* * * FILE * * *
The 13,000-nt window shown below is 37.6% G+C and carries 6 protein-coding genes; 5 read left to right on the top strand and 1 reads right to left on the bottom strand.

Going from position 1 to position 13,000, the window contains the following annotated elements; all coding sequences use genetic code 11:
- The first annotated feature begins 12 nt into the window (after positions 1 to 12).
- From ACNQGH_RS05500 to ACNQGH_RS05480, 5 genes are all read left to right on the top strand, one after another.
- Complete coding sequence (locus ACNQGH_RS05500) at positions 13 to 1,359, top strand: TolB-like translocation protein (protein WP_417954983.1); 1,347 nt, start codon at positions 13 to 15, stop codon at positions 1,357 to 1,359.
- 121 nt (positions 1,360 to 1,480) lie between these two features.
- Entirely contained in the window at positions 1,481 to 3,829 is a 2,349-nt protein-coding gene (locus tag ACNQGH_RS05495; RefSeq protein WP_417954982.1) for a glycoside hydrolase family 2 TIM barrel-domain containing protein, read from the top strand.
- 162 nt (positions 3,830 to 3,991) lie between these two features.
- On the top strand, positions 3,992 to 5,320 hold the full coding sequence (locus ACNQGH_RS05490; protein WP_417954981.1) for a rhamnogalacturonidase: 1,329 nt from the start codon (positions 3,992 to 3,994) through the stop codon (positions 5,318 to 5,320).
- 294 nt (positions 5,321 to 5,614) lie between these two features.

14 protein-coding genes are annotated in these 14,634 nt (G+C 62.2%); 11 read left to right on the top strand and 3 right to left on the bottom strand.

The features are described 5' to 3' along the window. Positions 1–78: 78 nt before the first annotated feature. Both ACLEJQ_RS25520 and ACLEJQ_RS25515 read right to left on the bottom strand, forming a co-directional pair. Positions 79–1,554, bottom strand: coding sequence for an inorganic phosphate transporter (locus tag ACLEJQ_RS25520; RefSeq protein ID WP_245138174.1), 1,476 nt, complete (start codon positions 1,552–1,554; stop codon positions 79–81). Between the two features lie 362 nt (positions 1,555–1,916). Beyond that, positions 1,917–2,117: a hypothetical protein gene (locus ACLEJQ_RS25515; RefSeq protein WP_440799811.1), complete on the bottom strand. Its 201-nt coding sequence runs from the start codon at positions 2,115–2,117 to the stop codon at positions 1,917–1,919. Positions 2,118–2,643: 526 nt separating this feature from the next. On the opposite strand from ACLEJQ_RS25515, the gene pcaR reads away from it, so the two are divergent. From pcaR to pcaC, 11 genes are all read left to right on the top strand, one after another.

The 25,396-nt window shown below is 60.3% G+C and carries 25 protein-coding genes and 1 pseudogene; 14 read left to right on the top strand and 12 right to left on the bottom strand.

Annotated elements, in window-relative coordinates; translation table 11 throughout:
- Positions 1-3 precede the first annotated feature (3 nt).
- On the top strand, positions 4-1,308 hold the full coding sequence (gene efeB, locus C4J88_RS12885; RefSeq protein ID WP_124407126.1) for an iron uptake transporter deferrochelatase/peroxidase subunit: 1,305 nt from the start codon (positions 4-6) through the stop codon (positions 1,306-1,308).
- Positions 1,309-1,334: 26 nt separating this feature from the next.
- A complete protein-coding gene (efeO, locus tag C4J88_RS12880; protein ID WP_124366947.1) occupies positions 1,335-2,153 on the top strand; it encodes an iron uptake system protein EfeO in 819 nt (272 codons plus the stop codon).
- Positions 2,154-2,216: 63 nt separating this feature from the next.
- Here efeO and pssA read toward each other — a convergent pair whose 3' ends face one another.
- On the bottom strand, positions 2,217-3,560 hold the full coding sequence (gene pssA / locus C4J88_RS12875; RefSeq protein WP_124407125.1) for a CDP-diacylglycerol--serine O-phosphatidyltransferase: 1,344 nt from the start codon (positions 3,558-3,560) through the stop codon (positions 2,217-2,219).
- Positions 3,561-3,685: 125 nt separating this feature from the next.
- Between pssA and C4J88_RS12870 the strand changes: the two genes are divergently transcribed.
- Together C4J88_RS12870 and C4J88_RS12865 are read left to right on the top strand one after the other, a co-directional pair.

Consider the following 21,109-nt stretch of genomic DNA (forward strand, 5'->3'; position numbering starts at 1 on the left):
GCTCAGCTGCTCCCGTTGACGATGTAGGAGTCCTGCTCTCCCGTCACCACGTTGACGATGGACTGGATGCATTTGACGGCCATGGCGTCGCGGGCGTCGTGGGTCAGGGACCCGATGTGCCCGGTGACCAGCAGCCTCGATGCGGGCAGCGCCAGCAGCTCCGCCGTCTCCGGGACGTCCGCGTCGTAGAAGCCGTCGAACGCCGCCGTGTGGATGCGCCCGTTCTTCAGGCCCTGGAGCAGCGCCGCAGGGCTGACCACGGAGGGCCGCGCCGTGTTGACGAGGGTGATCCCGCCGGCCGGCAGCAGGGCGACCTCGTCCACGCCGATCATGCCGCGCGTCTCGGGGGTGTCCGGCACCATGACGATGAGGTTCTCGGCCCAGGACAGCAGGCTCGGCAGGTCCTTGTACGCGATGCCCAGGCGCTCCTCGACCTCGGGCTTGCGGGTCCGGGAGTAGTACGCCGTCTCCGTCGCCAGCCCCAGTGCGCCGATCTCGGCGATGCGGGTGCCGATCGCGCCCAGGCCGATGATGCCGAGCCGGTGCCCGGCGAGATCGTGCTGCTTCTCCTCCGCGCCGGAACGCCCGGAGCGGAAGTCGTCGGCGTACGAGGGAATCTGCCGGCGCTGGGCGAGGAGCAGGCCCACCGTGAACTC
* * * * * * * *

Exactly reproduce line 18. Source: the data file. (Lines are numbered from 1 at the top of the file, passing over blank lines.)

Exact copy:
- A complete protein-coding gene (efeO, locus tag C4J88_RS12880; protein ID WP_124366947.1) occupies positions 1,335-2,153 on the top strand; it encodes an iron uptake system protein EfeO in 819 nt (272 codons plus the stop codon).